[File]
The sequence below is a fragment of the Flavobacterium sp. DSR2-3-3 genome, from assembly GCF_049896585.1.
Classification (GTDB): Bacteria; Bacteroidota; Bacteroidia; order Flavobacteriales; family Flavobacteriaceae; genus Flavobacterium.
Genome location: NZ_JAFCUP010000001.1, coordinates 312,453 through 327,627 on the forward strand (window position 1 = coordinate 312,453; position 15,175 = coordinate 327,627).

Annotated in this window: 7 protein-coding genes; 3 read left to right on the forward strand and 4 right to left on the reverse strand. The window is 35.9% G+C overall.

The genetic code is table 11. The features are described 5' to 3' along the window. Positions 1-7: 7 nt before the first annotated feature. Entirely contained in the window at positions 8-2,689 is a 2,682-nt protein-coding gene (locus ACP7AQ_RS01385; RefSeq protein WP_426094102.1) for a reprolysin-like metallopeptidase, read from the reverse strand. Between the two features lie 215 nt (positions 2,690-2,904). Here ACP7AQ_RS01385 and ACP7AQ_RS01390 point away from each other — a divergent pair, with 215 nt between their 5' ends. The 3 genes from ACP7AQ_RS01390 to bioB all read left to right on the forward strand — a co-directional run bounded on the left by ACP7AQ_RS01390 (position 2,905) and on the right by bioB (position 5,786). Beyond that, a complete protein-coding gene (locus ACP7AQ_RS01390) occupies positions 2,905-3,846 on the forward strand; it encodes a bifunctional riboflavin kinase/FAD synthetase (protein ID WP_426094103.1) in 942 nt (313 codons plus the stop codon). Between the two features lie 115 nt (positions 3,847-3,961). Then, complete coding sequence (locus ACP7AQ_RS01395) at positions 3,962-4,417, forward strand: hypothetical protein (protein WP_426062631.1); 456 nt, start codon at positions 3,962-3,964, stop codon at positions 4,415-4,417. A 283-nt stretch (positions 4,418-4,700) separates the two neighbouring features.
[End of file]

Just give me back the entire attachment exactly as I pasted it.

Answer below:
The sequence below is a fragment of the Flavobacterium sp. DSR2-3-3 genome, from assembly GCF_049896585.1.
Classification (GTDB): Bacteria; Bacteroidota; Bacteroidia; order Flavobacteriales; family Flavobacteriaceae; genus Flavobacterium.
Genome location: NZ_JAFCUP010000001.1, coordinates 312,453 through 327,627 on the forward strand (window position 1 = coordinate 312,453; position 15,175 = coordinate 327,627).

Annotated in this window: 7 protein-coding genes; 3 read left to right on the forward strand and 4 right to left on the reverse strand. The window is 35.9% G+C overall.

The genetic code is table 11. The features are described 5' to 3' along the window. Positions 1-7: 7 nt before the first annotated feature. Entirely contained in the window at positions 8-2,689 is a 2,682-nt protein-coding gene (locus ACP7AQ_RS01385; RefSeq protein WP_426094102.1) for a reprolysin-like metallopeptidase, read from the reverse strand. Between the two features lie 215 nt (positions 2,690-2,904). Here ACP7AQ_RS01385 and ACP7AQ_RS01390 point away from each other — a divergent pair, with 215 nt between their 5' ends. The 3 genes from ACP7AQ_RS01390 to bioB all read left to right on the forward strand — a co-directional run bounded on the left by ACP7AQ_RS01390 (position 2,905) and on the right by bioB (position 5,786). Beyond that, a complete protein-coding gene (locus ACP7AQ_RS01390) occupies positions 2,905-3,846 on the forward strand; it encodes a bifunctional riboflavin kinase/FAD synthetase (protein ID WP_426094103.1) in 942 nt (313 codons plus the stop codon). Between the two features lie 115 nt (positions 3,847-3,961). Then, complete coding sequence (locus ACP7AQ_RS01395) at positions 3,962-4,417, forward strand: hypothetical protein (protein WP_426062631.1); 456 nt, start codon at positions 3,962-3,964, stop codon at positions 4,415-4,417. A 283-nt stretch (positions 4,418-4,700) separates the two neighbouring features.